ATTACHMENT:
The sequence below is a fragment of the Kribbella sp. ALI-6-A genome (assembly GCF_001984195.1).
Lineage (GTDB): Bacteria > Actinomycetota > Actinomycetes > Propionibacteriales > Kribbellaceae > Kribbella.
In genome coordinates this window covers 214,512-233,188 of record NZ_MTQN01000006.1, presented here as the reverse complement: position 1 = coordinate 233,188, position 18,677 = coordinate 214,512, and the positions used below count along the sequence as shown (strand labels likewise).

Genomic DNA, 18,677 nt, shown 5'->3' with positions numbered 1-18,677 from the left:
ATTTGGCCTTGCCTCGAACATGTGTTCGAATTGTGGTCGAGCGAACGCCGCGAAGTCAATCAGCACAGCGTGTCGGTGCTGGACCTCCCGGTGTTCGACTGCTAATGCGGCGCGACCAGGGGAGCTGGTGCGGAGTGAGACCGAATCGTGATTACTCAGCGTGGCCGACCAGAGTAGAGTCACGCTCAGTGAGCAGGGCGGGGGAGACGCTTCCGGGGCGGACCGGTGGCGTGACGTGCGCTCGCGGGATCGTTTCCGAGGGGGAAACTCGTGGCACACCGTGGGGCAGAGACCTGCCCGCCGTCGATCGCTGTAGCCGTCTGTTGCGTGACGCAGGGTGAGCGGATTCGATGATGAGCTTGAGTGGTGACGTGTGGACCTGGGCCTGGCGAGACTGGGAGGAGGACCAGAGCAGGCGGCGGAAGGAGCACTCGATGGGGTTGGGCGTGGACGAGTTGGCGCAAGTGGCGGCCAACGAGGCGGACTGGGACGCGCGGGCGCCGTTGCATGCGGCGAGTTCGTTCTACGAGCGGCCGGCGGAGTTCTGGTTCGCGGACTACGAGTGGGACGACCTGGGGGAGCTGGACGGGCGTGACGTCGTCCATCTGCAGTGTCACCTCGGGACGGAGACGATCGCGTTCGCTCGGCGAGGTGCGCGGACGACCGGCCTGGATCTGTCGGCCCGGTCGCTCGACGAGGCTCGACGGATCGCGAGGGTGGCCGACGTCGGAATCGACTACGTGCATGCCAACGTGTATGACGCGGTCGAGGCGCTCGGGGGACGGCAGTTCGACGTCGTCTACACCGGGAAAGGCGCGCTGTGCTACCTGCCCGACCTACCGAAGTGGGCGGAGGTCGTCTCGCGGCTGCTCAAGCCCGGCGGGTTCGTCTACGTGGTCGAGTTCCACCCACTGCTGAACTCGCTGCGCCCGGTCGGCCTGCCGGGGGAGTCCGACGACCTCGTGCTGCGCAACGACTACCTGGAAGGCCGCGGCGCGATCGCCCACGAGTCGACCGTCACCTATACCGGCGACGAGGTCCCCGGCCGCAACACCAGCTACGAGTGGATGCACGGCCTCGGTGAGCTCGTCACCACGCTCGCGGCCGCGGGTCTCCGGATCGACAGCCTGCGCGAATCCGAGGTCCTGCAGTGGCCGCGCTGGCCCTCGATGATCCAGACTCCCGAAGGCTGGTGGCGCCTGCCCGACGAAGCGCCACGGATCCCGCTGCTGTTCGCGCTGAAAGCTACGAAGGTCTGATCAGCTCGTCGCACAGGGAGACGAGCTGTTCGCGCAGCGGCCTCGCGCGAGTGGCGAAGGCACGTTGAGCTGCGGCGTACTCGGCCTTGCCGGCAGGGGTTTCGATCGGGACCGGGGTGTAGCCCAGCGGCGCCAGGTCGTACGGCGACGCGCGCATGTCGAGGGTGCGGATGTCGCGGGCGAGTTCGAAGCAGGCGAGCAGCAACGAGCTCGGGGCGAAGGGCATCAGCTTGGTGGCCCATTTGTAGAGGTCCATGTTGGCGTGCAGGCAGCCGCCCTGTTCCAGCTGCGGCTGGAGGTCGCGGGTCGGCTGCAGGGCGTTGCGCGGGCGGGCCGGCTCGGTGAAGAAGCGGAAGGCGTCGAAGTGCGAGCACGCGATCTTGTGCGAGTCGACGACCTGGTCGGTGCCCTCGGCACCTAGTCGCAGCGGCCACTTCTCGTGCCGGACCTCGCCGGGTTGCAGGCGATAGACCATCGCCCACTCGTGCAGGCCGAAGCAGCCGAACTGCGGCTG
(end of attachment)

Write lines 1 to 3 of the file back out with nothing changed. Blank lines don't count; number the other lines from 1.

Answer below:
The sequence below is a fragment of the Kribbella sp. ALI-6-A genome (assembly GCF_001984195.1).
Lineage (GTDB): Bacteria > Actinomycetota > Actinomycetes > Propionibacteriales > Kribbellaceae > Kribbella.
In genome coordinates this window covers 214,512-233,188 of record NZ_MTQN01000006.1, presented here as the reverse complement: position 1 = coordinate 233,188, position 18,677 = coordinate 214,512, and the positions used below count along the sequence as shown (strand labels likewise).